The Food and Drug Administration has issued a warning letter to Battelle Memorial Institute, the manufacturer of a decontamination unit for N95 masks that North Dakota is using.
North Dakota was among several states that received one of 60 decontamination units for N95 masks that were distributed nationwide by the federal government. Their operation is funded by the federal government, as is the staff to operate them.
The warning letter that FDA sent out chastised Battelle for not having the proper procedures in place for reporting adverse events to the FDA. Those reports are integral to the emergency authorization procedure to ensure authorization of the systems remains safe and appropriate.
Reportable events include things like allergic reactions or irritation to eye, mouth, or nasal tissues, adverse reactions to hydrogen peroxide residuals, loss of the respirator’s shape or other problems that cause a decontaminated respirator to no longer perform its essential function, infection in respirator wearers, or malfunctions of the generator used to decontaminate the respirators.
The warning letter gave Battelle 15 days to address the situation.
North Dakota Department of Health Section Chief for Health Resources and Response Tim Wiedrich said the state so far has had no reports of issues with the Battelle system.
“We had some isolated reports of some of the masks having some odor to them,” he said. “But nothing resulting in any issues.”
North Dakota received its Battelle system in April after the device received an emergency authorization from the FDA.
It can decontaminate up to 10,000 N95 masks at once using a hydrogen peroxide system under pressure. The company says masks can survive up to three rounds of this type of decontamination without loss of fit or function.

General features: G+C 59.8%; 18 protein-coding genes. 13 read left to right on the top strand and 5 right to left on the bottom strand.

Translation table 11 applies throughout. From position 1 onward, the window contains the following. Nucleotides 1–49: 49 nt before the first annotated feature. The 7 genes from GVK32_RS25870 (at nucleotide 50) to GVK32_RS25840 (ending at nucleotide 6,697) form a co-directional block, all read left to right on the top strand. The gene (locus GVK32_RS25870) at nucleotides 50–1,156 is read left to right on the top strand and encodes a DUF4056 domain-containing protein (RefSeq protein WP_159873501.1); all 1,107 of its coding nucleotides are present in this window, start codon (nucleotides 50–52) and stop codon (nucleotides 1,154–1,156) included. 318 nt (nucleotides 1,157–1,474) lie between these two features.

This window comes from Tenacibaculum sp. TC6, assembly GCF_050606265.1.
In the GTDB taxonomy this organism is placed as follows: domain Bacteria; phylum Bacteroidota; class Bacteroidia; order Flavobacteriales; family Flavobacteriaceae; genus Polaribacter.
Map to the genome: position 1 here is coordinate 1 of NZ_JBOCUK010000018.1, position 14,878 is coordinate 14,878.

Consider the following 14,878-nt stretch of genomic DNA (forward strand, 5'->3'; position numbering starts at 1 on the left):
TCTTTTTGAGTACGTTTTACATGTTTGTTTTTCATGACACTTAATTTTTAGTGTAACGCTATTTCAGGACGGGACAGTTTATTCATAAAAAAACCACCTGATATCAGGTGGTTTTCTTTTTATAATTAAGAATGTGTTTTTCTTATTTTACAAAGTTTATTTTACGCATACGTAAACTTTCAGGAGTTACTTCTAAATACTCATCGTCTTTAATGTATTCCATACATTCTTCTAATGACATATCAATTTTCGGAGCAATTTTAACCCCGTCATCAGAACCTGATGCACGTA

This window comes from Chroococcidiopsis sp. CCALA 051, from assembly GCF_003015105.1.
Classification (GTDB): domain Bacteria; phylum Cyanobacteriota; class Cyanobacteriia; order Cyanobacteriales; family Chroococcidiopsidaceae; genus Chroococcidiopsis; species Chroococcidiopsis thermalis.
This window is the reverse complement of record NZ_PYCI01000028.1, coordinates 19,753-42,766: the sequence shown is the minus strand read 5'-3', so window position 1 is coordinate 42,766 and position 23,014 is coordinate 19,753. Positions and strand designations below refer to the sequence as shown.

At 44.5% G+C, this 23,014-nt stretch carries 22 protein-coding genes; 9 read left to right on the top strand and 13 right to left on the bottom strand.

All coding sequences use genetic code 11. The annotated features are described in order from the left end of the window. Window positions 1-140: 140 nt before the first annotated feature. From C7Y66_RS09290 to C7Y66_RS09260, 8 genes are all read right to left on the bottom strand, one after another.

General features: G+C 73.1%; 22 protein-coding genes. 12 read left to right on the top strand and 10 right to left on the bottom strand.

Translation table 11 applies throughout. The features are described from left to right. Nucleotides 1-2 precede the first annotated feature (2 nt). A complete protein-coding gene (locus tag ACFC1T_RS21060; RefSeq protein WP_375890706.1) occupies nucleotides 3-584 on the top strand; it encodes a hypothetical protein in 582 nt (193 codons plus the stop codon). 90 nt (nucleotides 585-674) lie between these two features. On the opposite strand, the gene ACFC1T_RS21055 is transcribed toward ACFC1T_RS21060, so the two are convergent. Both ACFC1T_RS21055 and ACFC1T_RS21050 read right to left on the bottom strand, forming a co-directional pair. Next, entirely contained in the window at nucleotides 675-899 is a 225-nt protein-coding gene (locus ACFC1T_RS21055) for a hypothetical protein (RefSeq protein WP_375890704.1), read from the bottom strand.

North Dakota has been using it to decontaminate masks at no charge for health care organizations, EMS agencies, public health, public safety agencies, funeral homes, dental offices, optometry and chiropractic clinics, and so forth.
Health care professionals and consumers should report any adverse events related to the devices to the FDA using its Adverse Event Reporting System, online at https://www.fda.gov/safety/medwatch-fda-safety-information-and-adverse-event-reporting-program.
Here are other things to know about COVID-19 this week:
Bioscience innovation grants awarded
An at-home antibody test and nanodisc-based anti-SARS-CoV-2 vaccines were among bioscience projects receiving $577,800 in grants from North Dakota to advance coronavirus research in the state.
The grants were part of an overall $5 million allocated earlier this year to advance coronavirus research, the bulk of which was awarded by a committee led by North Dakota Department of Agriculture Commissioner Doug Goehring earlier this year in July.
Companies receiving grants this time around included:
Biomed Protection ND, LLC — $45,000 for development of an electronic biology-based computational platform to design diagnostics to detect autoimmunity in COVID-19 patients
• Genovac Antibody Discovery, LLC — $412,800 for the rapid development of novel Nanodisc-based anti-SARS-CoV-2 vaccines and multiple target antibodies for diagnostics and therapeutics
• Checkable Medical, Inc. — $40,000 for development of a COVID-19 at-home rapid antibody test and clarity diagnostics
• Core Health Strategies — $30,000 for research into Bovine Interleukin-10 as a primary suppressor of the Cytokine Storm Cascade in patients with COVID-19
• Core Health Strategies — $50,000 to develop an Immunological Wellness Program for COVID-19
Telemedicine, other grants coming
The US Department of Agriculture awarded $985,399 to Avera Health to make upgrades to telemedicine software.
The upgrades are planned for several counties in the state including Williams County. Other counties include Bowman, Cavalier, Divide, Grant, McIntosh, Mountrail, Nelson, Ramsey, Towner, Walsh, Ward, and Wells Counties.
The Federal Emergency Management Agency (FEMA) also awarded $10.6 million to the North Dakota Department of Health under the Stafford Act. It will be used by for expenses related to coronavirus disease 2019 (COVID-19) response efforts, including increased testing, laboratory capacity, supplies, software and warehousing facilities.
CDC affirms airborne transmission of virus
While the CDC is still maintaining the primary means of transmitting COVID-19 is between people in close contact with one another, it has confirmed that coronavirus can be spread through airborne particles that can linger in the air for minutes or even hours, even among those who are more than 6 feet apart.
This airborne transmission means ventilation of enclosed spaces is also important, along with wearing masks indoors, for slowing the transmission of coronavirus to help preserve hospital capacity.